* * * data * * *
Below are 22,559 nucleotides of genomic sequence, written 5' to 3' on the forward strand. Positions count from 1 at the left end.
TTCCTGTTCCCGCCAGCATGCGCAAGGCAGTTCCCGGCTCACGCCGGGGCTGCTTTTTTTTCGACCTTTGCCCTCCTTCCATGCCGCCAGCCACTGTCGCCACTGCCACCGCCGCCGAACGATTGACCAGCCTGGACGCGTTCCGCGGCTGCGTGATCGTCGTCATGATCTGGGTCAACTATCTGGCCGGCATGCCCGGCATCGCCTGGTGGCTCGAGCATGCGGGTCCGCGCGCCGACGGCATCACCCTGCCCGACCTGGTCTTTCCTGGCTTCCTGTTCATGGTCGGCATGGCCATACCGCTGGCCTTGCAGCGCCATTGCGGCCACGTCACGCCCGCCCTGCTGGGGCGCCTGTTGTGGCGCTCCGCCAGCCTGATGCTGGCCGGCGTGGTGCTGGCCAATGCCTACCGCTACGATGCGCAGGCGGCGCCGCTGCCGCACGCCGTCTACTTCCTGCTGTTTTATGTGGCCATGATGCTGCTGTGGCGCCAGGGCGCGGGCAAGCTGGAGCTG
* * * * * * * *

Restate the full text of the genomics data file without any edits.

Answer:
Below are 22,559 nucleotides of genomic sequence, written 5' to 3' on the forward strand. Positions count from 1 at the left end.
TTCCTGTTCCCGCCAGCATGCGCAAGGCAGTTCCCGGCTCACGCCGGGGCTGCTTTTTTTTCGACCTTTGCCCTCCTTCCATGCCGCCAGCCACTGTCGCCACTGCCACCGCCGCCGAACGATTGACCAGCCTGGACGCGTTCCGCGGCTGCGTGATCGTCGTCATGATCTGGGTCAACTATCTGGCCGGCATGCCCGGCATCGCCTGGTGGCTCGAGCATGCGGGTCCGCGCGCCGACGGCATCACCCTGCCCGACCTGGTCTTTCCTGGCTTCCTGTTCATGGTCGGCATGGCCATACCGCTGGCCTTGCAGCGCCATTGCGGCCACGTCACGCCCGCCCTGCTGGGGCGCCTGTTGTGGCGCTCCGCCAGCCTGATGCTGGCCGGCGTGGTGCTGGCCAATGCCTACCGCTACGATGCGCAGGCGGCGCCGCTGCCGCACGCCGTCTACTTCCTGCTGTTTTATGTGGCCATGATGCTGCTGTGGCGCCAGGGCGCGGGCAAGCTGGAGCTG